Students will locate different symbols on the Chinese Dish with Eight Buddhist Emblems, then choose three of their favorite symbols to create on their own paper plate dishes.
Intended Age GroupEarly childhood (ages 3-5)
Length of LessonOne 30 minute lesson
Standards AreaVisual Arts
Students will be able to:
- find meaningful symbols and shapes on the Chinese Dish with Eight Buddhist Emblems;
- understand how artists incorporate fine details in their creations; and
- create a dish using paper plates, crayons or colored markers, and ribbon.
- Warm-up: Hold up a rubber band in front of the class and stretch it a few times. Ask the children: What other things can you think of that stretch? Have the children stand up and stretch their bodies. Tell the children that they are going to stretch their creativity today!
- Invite the children to closely examine the Chinese Dish with Eight Buddhist Emblems. What designs are their favorites? How many colors can they find? What do the squiggly lines represent (ribbon)? Using the "Details" information from About the Art, point out specific symbols and explain their significance to the children.
- Look at the ribbons and vines and discuss how some artists use lots of fine details like this in their work.
- Invite the children to choose their three favorite symbols or shapes from the Dish with Eight Buddhist Emblems to draw on their own dish. Tell the children to hold up three fingers when they have decided on their three symbols.
- Provide each child with a paper plate (or large sheet of drawing paper cut in the shape of a circle) and colored markers or crayons. Have the children draw the three symbols or shapes on the paper plate. Keep the Dish with Eight Buddhist Emblems on display so the children can look at it while they’re drawing. If ribbon is available, have children connect the symbols by gluing ribbon onto their plates. If ribbon is not available, have them draw ribbon squiggles with markers or colored pencils. Encourage children to experiment with different twists and turns when connecting the symbols, and to try many different colors.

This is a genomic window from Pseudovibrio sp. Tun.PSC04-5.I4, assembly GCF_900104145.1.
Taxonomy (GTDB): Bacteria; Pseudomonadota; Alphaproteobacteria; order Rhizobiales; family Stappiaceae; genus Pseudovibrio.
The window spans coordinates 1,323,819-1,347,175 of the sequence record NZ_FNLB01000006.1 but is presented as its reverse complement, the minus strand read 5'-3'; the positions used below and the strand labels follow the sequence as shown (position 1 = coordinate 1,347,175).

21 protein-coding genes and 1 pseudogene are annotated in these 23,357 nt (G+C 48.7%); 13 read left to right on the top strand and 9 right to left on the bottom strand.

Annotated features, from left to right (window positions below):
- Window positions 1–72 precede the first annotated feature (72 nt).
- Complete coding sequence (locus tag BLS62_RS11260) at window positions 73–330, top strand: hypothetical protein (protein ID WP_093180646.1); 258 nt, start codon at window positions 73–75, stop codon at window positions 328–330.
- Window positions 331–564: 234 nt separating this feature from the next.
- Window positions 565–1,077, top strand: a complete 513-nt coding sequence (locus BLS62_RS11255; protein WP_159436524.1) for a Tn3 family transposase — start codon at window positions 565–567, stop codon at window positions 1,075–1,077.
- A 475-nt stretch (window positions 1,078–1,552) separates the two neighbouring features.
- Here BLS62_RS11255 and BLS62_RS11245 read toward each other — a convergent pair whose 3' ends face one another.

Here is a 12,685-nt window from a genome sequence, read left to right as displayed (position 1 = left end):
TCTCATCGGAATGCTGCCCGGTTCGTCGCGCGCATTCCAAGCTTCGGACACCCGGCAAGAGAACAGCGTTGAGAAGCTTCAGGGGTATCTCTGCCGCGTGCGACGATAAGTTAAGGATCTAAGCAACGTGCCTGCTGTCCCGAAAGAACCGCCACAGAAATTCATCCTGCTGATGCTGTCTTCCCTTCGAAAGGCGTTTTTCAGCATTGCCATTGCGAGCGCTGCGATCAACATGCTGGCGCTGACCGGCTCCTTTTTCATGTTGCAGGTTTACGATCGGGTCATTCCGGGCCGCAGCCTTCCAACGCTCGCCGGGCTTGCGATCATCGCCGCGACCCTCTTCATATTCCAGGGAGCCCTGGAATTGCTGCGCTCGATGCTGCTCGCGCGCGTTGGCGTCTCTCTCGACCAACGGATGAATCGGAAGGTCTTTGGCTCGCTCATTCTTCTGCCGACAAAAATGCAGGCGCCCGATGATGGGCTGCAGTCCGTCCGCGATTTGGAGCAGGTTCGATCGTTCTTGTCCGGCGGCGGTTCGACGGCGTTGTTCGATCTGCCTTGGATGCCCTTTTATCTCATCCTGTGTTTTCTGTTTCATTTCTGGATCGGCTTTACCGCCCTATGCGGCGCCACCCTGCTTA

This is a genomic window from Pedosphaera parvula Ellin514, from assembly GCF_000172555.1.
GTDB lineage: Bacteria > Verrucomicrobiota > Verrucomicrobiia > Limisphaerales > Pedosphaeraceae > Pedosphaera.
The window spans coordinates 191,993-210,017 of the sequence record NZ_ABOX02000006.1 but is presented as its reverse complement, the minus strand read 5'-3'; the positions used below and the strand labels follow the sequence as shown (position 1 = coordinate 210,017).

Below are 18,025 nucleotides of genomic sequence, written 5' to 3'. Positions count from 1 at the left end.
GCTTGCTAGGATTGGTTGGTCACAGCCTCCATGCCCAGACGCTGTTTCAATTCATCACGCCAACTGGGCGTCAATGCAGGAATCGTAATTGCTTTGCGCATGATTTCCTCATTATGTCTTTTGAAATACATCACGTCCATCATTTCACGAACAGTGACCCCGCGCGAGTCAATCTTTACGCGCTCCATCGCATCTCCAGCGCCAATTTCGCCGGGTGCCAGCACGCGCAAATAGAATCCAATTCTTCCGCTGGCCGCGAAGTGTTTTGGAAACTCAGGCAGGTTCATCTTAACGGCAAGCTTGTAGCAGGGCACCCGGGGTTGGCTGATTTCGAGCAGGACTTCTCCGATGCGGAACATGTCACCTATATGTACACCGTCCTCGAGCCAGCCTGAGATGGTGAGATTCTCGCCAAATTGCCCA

- Invite the children to share their creations with each other and tell which symbols from the Chinese Dish with Eight Buddhist Emblems they used to create their dishes.
- One large paper plate per child
- Crayons or colored markers
- About the Art section on the Dish with Eight Buddhist Emblems
- One color copy of the dish for every four students, or the ability to project the image onto a wall or screen
- Visual Arts
- Invent and Discover to Create
- Observe and Learn to Comprehend
- Relate and Connect to Transfer
- Envision and Critique to Reflect
- Language Arts
- Oral Expression and Listening
21st Century Skills
- Critical Thinking & Reasoning
- Information Literacy
About the Art
Who Made It?
We do not know who made this porcelain dish, only that the artists at imperial porcelain workshops were very skilled. The fine details of the painted design would have required a very small brush and many hours of work. There were probably several craftsmen who worked on this dish—one may have specialized in outlining all of the decorations, while another filled in the colors. All of these craftsmen worked from a detailed design, made to please the Empress Dowager (mother of the emperor), for whom this dish was made.